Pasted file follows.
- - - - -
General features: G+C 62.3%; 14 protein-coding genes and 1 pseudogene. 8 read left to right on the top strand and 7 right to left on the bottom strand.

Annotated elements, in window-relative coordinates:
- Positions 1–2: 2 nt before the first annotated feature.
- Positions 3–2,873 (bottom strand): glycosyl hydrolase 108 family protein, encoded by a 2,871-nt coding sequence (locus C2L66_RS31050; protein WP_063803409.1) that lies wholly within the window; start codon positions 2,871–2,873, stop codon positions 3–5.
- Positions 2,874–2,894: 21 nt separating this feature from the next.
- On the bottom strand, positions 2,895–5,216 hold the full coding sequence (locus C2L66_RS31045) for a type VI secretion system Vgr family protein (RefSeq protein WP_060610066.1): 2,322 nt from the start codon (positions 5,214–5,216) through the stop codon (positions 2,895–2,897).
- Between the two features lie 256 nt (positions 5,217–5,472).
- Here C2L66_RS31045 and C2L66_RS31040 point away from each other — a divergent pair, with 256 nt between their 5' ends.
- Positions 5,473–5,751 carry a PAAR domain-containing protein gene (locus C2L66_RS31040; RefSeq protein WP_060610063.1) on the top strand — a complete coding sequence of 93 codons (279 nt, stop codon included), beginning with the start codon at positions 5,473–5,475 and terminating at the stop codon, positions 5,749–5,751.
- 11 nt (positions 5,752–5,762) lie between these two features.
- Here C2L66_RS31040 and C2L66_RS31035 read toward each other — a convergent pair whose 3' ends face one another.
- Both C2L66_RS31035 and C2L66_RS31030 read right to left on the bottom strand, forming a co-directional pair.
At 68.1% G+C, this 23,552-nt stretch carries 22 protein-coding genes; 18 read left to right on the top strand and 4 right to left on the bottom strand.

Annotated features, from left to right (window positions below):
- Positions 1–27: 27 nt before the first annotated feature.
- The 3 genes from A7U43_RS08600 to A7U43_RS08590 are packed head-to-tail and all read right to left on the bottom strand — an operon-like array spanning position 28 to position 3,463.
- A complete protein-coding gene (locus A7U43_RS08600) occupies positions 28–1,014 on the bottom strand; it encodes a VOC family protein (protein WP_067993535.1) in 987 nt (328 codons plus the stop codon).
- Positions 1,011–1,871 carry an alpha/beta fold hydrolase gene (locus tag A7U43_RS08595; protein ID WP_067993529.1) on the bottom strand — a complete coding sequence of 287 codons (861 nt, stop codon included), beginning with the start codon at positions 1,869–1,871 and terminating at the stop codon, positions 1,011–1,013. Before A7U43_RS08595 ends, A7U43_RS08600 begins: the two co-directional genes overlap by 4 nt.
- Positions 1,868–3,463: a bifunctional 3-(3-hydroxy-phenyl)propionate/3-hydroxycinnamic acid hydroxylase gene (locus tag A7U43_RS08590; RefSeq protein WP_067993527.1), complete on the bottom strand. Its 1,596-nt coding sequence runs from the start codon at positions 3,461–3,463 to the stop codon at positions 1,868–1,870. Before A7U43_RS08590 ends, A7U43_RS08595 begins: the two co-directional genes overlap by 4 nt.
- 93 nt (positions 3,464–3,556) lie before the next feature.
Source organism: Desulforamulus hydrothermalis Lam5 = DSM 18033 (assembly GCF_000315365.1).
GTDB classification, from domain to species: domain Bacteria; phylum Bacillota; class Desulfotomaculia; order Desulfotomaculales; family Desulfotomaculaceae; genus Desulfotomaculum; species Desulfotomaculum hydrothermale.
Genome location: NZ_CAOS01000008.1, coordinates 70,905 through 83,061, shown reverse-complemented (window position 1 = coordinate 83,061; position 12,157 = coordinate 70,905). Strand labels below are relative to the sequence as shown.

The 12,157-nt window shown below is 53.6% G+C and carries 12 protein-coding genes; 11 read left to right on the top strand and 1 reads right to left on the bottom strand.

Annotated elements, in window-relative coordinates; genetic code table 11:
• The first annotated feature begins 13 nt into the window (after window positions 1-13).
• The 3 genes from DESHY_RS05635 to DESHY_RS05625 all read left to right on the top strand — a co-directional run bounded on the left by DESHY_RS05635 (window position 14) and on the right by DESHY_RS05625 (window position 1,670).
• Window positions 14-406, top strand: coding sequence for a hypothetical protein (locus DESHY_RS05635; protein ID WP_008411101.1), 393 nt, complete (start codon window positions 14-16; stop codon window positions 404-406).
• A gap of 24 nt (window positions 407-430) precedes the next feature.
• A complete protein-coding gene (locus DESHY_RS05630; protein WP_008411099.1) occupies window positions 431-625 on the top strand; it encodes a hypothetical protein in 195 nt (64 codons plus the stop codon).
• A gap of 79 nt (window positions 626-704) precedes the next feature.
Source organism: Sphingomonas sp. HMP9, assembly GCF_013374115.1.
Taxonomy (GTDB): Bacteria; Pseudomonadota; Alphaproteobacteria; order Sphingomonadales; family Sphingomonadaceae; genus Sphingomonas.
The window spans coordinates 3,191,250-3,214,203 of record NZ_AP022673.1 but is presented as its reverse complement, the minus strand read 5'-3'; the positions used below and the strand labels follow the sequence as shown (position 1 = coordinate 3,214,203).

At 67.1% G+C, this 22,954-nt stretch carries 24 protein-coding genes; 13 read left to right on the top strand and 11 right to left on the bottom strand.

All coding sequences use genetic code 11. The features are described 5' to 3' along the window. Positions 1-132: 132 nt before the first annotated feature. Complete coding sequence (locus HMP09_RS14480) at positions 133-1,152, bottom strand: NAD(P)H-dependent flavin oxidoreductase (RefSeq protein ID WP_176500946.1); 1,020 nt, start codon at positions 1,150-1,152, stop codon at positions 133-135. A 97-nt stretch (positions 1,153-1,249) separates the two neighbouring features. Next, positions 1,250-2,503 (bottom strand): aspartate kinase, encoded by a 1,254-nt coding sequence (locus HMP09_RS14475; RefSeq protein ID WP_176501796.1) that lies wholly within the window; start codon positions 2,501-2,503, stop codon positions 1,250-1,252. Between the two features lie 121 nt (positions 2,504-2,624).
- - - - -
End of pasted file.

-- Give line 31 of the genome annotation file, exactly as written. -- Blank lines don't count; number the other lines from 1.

• A gap of 79 nt (window positions 626-704) precedes the next feature.